International nuclear experts believe that melted fuel in reactor number one has caused a "localized criticality," which is a small, uncontrolled chain reaction that occasionally emits a burst of heat, radiation and a blue flash of light.  It is not a threat to the area at large, officials say, but could be deadly for workers.

One worker from inside the plant spoke anonymously about safety concerns such as not having enough radiation-detection devices available for workers.

"Since the number of monitors is limited, only one or two devices are handed to each group," the worker said.  "But sometimes you have to move away from that person and in that case you'll never know the level of your exposure."

He said workers are worried about their health.

"Some workers called it quits and just left for home," he said.  "My gut feeling is that I want to get it over with and get out of here."

Officials at the Tokyo Electric Power Co., which operates the plant, said workers have had to work under harsh conditions.  They have since acknowledged the problem and promised more detection devices for their workers.

"They sleep on the floor, inside a conference room, or even in the hallway or in front of a bathroom," Kazuma Yokota, head of the Fukushima local office Japan's Nuclear and Industrial Safety Agency, said in a news conference.  "That's where they sleep, with only one blanket each to wrap themselves around."

Former plant workers living in a shelter just outside Tokyo, more than 100 miles away, told ABC News Friday that some people have been offered jobs to go back and help contain the leak.

"They're exchanging money with their lives," one worker said.  "There may be people who will take the offer but it's not worth the risk."

Copyright 2011 ABC News Radio


Moammar Gadhafi Could Face Surge of Government Defections

ABC News(LONDON) -- Libyan Foreign Minister Moussa Koussa's decision to break from Col. Moammar Gadhafi's ranks and defect to Britain may mean others within the Libyan strongman's circle are ready to jump ship as the fighting with anti-government rebels intensifies.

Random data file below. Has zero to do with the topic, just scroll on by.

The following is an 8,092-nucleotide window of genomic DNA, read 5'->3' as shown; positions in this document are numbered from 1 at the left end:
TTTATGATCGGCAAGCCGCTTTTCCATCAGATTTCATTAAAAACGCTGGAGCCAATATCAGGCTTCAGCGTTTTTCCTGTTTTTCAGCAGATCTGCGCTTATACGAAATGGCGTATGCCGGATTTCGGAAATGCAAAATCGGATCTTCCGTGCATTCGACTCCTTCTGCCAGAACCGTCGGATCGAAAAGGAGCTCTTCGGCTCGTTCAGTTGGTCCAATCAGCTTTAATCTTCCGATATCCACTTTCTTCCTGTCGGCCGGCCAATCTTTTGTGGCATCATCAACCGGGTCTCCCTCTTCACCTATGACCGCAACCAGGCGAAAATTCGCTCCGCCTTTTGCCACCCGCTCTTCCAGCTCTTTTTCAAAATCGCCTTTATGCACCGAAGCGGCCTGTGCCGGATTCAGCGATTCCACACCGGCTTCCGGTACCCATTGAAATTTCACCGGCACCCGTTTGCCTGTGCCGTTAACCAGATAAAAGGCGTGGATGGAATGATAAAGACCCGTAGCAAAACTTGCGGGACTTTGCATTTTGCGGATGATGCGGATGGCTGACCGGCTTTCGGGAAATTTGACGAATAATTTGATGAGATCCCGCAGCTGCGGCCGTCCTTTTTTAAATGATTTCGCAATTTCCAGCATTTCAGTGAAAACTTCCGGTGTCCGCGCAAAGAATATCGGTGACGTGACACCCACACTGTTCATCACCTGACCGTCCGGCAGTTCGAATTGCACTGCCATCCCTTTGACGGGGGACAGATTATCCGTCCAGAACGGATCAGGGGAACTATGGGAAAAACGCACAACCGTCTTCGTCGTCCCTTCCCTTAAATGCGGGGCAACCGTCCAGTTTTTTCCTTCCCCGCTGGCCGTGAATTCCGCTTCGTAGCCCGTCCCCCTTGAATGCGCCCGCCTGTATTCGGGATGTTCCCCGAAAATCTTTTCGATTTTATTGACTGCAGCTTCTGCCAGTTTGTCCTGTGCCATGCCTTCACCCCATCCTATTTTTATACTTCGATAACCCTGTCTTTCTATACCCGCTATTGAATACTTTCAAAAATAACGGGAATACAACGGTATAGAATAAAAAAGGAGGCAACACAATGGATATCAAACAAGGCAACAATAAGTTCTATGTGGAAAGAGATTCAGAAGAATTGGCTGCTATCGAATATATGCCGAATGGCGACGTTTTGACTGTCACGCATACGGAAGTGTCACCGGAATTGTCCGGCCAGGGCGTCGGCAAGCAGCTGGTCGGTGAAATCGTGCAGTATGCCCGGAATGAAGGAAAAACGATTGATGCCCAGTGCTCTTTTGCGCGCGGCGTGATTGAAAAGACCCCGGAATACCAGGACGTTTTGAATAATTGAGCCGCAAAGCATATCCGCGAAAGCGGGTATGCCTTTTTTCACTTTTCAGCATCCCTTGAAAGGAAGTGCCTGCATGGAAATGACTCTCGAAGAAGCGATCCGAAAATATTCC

In fact, Ibrahim Dabbashi, who was Libya's deputy ambassador to the United Nations, predicted as much Thursday, saying that a number of high-ranking officials want to go now but are being blocked by tight security.

Dabbashi said that Kouusa's "defection exposes the lies that the regime are putting out.  Koussa knows that Colonel Gahdafi is finished."

Koussa managed to make his escape by claiming he was in poor health and needed treatment in Tunisia.  From there, he traveled to Britain, although the government there says they'll offer Koussa, who has been tied to the 1988 Lockerbie bombing, no immunity.

Meanwhile, Dabbashi's prediction was coming true as another former Libyan foreign minister said he had left the Gadhafi inner circle.  Ali Abdessalam Treki wrote on several websites, "It is our nation's right to live in freedom and democracy and enjoy a good life."

There was also a report in Britain’s The Independent newspaper Friday that British government officials are talking “with up to 10 senior figures in Col. Gadhafi's creaking regime about possible defection”.

The paper said the defectors include a senior aide to one of Gadhafi’s sons, the head of Libya’s external intelligence service, Libya’s oil minister, and the secretary of the General People's Congress.

Copyright 2011 ABC News Radio


Man-Made Clouds to Shield World Cup Soccer Fans in Qatar's Heat?

Pixland/Thinkstock(DOHA, Qatar) -- With temperatures in the summer sometimes reaching 122 degrees Fahrenheit, government scientists in Qatar are working on ways to keep fans cool ahead of the 2022 World Cup, to be hosted in the country.

Some parts of the open-air stadiums will be cooled with solar-powered air-conditioning units, but the bottom line is that it’s still going to get very hot in the arenas as spectators sweat out the tournament, in more ways than one.  So Qatari scientists have come up with an idea for artificial clouds that will shield the fans from direct sunlight.

The plan is to develop zeppelin-like inflated platforms that move easily and are wind-resistant.  Since they’ll be filled with helium and made from ultra-light fabrics, these "clouds" -- at an estimated cost of $500,000 apiece -- will be about as light as the real ones, and can be moved as necessary to block the sun, providing shade to cover the whole stadium if necessary.

Copyright 2011 ABC News Radio